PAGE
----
In addition to the festivities which include prizes for the Best Hat in Show and the Best Gentleman Jockey, twelve accomplished area artists are contributing their time and talent to present their creativity in the design and embellishment of special horses that will be auctioned off during the evening.  These one of a kind artistic renditions showcase the talent in our local community and their commitment to the preservation efforts at Hyde Hall.  Showcased artists whose work will be featured at The Run for the Roses include Mary Nolan, Roberta Kieler, Susan Jones Kenyon, Karen Katz, Karen Craig Ryland, Carol Waller, Ashley Cooper; Fran Harris, Allison Hill-Edgar, Cheryl Wright, Yolanda Sharpe, and Caroline Connell.

Jon-explains-the-chandeliersJoin us for an unforgettable evening at Hyde Hall!  Tickets for The Run for the Roses Gala are available for purchase at Hyde Hall by contacting Karen Lee Clements at 607-547-5098 or by visiting the Hyde Hall website at https://hydehall.org/purchase-2015-gala-tickets/.  Tickets are $195 per person.  A special junior rate for those under 30 is also available at $100 per person.  Proceeds from this fundraising event support the continued preservation of Hyde Hall.

Hyde Hall (hydehall.org.mylampsite.com), a National Historic Landmark and New York State Historic Site, was built between 1817 and 1834 as the centerpiece of a 60,000-acre estate inherited by George Clarke, a British-born landowner.  It was inhabited by direct descendants of the Clarke until the 1940s.  It is open for guided tours from May through September, and visitors of all ages will enjoy its beautiful grounds overlooking Otsego Lake and touring its rich collection of furniture, paintings, and decorative arts.  It is located on the grounds of Glimmerglass State Park in Springfield, New York, eight miles north of Cooperstown.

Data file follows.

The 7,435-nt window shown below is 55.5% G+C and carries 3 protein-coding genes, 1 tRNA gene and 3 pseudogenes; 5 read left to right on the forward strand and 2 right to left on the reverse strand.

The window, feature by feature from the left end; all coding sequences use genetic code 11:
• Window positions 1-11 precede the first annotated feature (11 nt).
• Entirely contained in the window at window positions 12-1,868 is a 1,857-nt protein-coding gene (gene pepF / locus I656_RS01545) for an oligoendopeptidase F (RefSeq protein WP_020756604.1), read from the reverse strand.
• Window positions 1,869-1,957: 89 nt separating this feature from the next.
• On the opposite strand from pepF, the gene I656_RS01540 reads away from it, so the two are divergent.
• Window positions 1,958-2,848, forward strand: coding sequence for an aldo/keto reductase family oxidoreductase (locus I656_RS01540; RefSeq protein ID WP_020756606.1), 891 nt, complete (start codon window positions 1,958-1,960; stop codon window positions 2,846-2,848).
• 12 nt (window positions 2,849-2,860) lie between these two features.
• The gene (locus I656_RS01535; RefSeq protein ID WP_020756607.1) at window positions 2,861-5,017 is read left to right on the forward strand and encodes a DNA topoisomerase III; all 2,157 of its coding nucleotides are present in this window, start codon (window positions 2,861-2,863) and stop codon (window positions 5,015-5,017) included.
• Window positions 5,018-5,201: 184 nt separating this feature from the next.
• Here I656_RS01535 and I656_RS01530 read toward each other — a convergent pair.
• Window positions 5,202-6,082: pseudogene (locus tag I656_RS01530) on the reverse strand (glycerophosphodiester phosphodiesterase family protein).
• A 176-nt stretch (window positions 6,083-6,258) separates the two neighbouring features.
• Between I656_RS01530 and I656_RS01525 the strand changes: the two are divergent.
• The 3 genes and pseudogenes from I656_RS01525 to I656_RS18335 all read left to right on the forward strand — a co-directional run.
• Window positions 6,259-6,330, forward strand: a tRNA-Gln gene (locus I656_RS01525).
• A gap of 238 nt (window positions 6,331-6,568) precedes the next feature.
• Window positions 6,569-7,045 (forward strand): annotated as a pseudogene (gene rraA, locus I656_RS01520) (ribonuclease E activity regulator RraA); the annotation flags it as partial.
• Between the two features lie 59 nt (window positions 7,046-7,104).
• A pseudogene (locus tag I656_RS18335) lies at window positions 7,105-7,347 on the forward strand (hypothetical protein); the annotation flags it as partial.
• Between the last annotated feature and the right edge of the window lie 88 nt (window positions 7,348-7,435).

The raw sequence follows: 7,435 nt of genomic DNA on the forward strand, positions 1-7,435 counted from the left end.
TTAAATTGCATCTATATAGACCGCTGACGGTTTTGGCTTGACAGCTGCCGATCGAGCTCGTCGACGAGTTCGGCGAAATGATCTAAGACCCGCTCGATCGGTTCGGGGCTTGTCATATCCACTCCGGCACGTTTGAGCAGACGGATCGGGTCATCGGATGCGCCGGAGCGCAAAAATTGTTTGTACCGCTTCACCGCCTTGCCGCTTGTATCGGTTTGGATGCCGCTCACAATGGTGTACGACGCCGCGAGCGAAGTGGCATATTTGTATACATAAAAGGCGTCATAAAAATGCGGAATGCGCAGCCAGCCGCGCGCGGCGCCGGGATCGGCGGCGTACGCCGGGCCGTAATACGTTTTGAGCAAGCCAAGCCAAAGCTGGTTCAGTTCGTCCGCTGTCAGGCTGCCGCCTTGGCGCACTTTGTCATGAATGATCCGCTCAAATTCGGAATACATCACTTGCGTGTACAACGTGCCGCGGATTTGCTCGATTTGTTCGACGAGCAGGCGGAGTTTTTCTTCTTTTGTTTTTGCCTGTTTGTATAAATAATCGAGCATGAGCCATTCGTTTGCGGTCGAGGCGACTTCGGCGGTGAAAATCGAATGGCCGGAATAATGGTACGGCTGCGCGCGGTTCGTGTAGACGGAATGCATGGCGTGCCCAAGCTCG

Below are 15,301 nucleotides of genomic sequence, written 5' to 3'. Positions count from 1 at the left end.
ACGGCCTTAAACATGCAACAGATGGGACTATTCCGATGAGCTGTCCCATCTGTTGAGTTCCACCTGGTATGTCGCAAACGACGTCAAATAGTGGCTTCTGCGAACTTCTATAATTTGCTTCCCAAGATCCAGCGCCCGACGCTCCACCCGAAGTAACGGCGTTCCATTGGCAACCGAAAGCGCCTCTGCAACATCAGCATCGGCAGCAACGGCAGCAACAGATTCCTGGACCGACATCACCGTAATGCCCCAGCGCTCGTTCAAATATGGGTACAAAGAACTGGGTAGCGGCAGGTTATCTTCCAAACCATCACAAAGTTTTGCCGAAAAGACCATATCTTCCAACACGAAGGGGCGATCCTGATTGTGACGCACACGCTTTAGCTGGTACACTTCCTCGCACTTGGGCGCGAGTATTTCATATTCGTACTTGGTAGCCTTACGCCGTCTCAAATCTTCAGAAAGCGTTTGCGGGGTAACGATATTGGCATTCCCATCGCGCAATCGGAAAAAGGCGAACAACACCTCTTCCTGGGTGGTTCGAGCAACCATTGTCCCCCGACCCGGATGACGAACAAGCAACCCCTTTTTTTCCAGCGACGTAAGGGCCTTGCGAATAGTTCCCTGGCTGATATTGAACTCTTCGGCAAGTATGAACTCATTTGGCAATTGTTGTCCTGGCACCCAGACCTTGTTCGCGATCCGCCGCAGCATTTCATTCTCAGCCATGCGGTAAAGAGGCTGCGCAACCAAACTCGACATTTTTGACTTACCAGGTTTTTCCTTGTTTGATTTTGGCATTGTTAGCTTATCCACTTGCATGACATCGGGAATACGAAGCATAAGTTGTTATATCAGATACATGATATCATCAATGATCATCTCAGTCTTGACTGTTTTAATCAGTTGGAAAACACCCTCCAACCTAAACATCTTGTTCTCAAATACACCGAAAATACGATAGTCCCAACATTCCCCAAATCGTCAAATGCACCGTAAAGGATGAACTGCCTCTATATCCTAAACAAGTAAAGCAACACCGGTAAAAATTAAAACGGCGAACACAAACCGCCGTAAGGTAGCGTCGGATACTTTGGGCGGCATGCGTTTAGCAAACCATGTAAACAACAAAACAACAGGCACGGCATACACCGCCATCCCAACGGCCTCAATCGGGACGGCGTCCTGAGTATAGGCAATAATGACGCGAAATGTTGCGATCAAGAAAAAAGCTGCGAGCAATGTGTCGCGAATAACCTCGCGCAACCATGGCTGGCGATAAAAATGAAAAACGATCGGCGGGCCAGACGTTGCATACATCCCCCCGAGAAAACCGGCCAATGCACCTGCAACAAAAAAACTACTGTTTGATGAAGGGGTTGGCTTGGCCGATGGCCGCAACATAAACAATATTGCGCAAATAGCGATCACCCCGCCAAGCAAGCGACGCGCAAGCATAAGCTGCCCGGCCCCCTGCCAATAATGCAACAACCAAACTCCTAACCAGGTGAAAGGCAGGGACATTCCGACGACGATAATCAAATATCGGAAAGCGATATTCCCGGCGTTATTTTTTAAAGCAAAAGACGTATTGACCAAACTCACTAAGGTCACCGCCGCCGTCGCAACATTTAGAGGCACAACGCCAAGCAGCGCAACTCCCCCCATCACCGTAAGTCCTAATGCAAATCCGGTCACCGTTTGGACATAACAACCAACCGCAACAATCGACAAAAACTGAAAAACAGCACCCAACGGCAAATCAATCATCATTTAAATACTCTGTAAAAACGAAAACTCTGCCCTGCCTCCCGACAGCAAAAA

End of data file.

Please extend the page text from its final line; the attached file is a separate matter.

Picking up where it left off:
The mission of Hyde Hall Inc. is to inspire and enhance the public’s appreciation of Hyde Hall, a remarkable example of 19th-century neo-classical architecture and its collections by: preserving the building and its site; maintaining the collections; interpreting the domestic, agrarian, and cultural heritage of New York State; promoting scholarly research; documenting the history of the Clarke Family through 8 generations; and, providing space as a cultural center for the community.